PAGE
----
|Publication number||US7886264 B1|
|Application number||US 10/876,931|
|Publication date||Feb 8, 2011|
|Filing date||Jun 25, 2004|
|Priority date||Jun 25, 2004|
|Publication number||10876931, 876931, US 7886264 B1, US 7886264B1, US-B1-7886264, US7886264 B1, US7886264B1|
|Inventors||Eric S. Peyton, Tim W. Bumgarner|
|Original Assignee||Apple Inc.|
|Export Citation||BiBTeX, EndNote, RefMan|
|Patent Citations (29), Non-Patent Citations (2), Referenced by (17), Classifications (7), Legal Events (5)|
|External Links: USPTO, USPTO Assignment, Espacenet|
The present application is related to the following United States Patent Applications:
1. Field of the Invention
The present invention pertains to computer programming, and, more particularly, to a visual programming tool for a computing apparatus.
2. Description of the Related Art
Despite dramatic increases in recent years, some impediments to the use of computing technology by society at large still persist. Historically, the greatest impediment, aside from the computing capabilities themselves, was the user interface with the computer, or platform. At one time, the user interface consisted of a prompt at which a user entered a command. Typically, the command had to be selected from a list of commands whose content depended on the operating system under which the platform ran. Most operating systems provided some flexibility to the user by permitting the use of parameters, sometimes called “switches,” in conjunction with the command. The user could then “program” the computer through the user interface to tailor the operation of the platform to their particular needs by entering the command and the appropriate parameters. The user could also open a text editor to create a text file that could be saved and used as a program.
This type of interface has some inherent drawbacks for programming. One significant drawback is that the commands and parameters must be memorized and/or looked up in a manual. This drawback is compounded by at least several factors. First, the commands and their parameters frequently were not intuitive, making them difficult to memorize. Second, the syntax for each command was typically very different. Third, the list of commands and parameters and the syntax frequently varied drastically depending on the type of operating system on which the platform was operating. These kinds of factors meant that the skills needed for interfacing with the computer were relatively specialized, and required some degree of time and effort to acquire. Consequently, the ability to work with computers remained limited to relatively small groups of people.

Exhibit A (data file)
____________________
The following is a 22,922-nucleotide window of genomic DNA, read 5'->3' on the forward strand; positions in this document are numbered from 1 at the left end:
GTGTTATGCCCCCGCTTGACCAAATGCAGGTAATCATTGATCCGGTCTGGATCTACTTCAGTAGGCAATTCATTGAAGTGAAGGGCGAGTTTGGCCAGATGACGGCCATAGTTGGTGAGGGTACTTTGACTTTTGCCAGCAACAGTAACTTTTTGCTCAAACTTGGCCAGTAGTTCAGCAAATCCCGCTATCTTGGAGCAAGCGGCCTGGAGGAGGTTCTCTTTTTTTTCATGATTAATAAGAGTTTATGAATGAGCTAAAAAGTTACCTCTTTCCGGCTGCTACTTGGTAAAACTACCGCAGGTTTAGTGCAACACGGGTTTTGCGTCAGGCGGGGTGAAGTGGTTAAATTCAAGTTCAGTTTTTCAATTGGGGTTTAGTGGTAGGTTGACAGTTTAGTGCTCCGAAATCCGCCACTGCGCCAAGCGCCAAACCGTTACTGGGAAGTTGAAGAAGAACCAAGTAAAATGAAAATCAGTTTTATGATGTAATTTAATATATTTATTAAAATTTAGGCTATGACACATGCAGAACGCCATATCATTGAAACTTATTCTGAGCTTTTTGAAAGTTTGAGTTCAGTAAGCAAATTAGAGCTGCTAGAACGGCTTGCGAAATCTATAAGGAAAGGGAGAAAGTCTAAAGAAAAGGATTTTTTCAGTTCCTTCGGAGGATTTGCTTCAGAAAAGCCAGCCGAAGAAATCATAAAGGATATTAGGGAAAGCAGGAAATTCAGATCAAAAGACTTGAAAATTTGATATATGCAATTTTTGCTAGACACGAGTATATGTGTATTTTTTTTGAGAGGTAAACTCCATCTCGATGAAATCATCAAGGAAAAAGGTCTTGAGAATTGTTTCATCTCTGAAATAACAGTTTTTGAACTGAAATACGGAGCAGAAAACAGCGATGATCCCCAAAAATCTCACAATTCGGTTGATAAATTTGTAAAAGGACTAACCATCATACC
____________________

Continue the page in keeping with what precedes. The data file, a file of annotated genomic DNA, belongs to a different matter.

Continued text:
Much of this changed dramatically with the introduction of the “graphical user interface,” or “GUI.” The GUI takes the programming burden off the user by encapsulating the commands and their parameters in applications represented by graphical elements known as “icons” displayed to the user. The user then typically uses a pointing device, such as a mouse, a joystick, or a touchpad, to place a cursor over the icon. The choice is entered in manner depending on the type of pointing device employed. With a mouse, for instance, the user clicks a button, usually twice, to enter the selection. Thus, the user no longer needs to memorize lists of arcane commands and parameters, much less their syntax. Plus, the “drag and click” technique easily transfers to other platforms employing different GUIs. The user need only learn the functionality associated with the applications being selected.
The introduction of the GUI, coupled with dramatic increases in computing capabilities, opened the computing world to very many more users on a personal level. However, in taking the programming burden off the user, the encapsulation described above also inhibits the user's ability to program when they wish to do so. The GUI just does not include access to the programming levels of the operating system. The user can exit the GUI to enter a text-based interface such as the one first described. At that point, programming can occur. Or, the user can open a text editor with the GUI and enter text that will constitute a program. However, the user must still have previously acquired a working knowledge of the programming language, including commands, parameters, and syntax. But the GUI itself offers no way to visually program the platform without knowledge of a programming language's commands, parameters, and syntax.
Some attempts have been made to remedy this situation. For instance, an application known as “Khoros Cantata” uses graphical elements known as “glyphs” on a grid to replace lines of code to perform a kind of “visual programming.” However, this technique only alleviates the need to manually enter the text of the program. The user is still required to program, and manual entry of values is still generally required. There is also a type of scripting where a user interface (“UI”) is generated based on some criteria and then presented to the user at either design or runtime (e.g., Commando, Linux GUI builders, etc.). While the scripting may alleviate some repetition, it still nevertheless requires that the user, at least in the first instance, actually perform the programming.